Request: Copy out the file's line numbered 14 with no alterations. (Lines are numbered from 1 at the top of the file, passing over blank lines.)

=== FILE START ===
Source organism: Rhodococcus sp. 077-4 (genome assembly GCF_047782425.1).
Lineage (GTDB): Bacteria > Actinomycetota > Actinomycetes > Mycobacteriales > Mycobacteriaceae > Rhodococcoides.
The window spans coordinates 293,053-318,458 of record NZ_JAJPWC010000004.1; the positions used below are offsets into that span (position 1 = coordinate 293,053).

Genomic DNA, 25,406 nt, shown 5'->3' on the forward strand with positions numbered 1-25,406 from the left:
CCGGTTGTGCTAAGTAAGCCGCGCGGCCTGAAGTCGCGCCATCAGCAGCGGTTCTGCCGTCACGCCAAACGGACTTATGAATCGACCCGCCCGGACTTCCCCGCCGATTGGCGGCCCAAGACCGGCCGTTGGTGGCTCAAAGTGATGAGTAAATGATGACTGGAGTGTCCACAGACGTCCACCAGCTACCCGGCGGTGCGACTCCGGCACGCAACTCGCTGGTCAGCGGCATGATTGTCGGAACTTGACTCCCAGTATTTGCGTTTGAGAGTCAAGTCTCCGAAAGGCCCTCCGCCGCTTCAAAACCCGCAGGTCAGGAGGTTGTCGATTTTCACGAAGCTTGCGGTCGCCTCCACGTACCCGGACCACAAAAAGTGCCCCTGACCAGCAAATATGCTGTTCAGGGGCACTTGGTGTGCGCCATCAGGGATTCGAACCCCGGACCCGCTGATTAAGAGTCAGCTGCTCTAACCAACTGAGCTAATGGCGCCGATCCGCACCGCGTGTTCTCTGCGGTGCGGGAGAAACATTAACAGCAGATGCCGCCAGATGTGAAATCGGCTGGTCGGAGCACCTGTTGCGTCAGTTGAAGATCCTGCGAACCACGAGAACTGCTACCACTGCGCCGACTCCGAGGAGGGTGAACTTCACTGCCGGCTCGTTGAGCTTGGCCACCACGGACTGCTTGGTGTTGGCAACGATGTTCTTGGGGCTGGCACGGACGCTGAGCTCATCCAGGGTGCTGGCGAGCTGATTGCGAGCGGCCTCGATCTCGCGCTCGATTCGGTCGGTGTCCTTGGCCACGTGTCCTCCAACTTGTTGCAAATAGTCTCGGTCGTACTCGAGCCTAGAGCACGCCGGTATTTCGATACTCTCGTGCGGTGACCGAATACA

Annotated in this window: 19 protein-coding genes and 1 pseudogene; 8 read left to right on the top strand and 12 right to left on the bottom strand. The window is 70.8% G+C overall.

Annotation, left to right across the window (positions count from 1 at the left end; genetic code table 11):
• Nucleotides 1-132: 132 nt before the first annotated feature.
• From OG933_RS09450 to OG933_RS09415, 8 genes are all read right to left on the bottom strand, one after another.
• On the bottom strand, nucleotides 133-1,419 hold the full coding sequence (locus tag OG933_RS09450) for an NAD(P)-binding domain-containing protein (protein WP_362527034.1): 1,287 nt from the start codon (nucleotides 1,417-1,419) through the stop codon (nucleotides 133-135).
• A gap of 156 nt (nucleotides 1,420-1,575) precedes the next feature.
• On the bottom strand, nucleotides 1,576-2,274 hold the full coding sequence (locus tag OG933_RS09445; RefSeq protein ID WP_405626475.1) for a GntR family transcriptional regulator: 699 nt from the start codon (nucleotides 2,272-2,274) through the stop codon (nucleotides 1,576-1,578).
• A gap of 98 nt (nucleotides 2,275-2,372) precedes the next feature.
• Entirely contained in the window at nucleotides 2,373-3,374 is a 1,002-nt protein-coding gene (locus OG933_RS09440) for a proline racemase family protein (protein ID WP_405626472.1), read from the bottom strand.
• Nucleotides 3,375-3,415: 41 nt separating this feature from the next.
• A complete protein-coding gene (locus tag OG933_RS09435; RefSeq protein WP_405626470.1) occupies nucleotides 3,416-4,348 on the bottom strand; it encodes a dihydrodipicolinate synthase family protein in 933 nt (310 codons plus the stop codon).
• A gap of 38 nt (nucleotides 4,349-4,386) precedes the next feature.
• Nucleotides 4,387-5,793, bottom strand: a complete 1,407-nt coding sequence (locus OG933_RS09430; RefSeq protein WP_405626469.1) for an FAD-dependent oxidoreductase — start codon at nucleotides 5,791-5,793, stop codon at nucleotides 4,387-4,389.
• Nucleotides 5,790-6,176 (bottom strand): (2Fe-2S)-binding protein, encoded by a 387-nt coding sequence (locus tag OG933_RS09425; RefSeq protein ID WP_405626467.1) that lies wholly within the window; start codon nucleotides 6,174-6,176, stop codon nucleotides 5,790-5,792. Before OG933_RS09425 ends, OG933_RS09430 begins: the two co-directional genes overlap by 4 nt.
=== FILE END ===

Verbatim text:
• Entirely contained in the window at nucleotides 2,373-3,374 is a 1,002-nt protein-coding gene (locus OG933_RS09440) for a proline racemase family protein (protein ID WP_405626472.1), read from the bottom strand.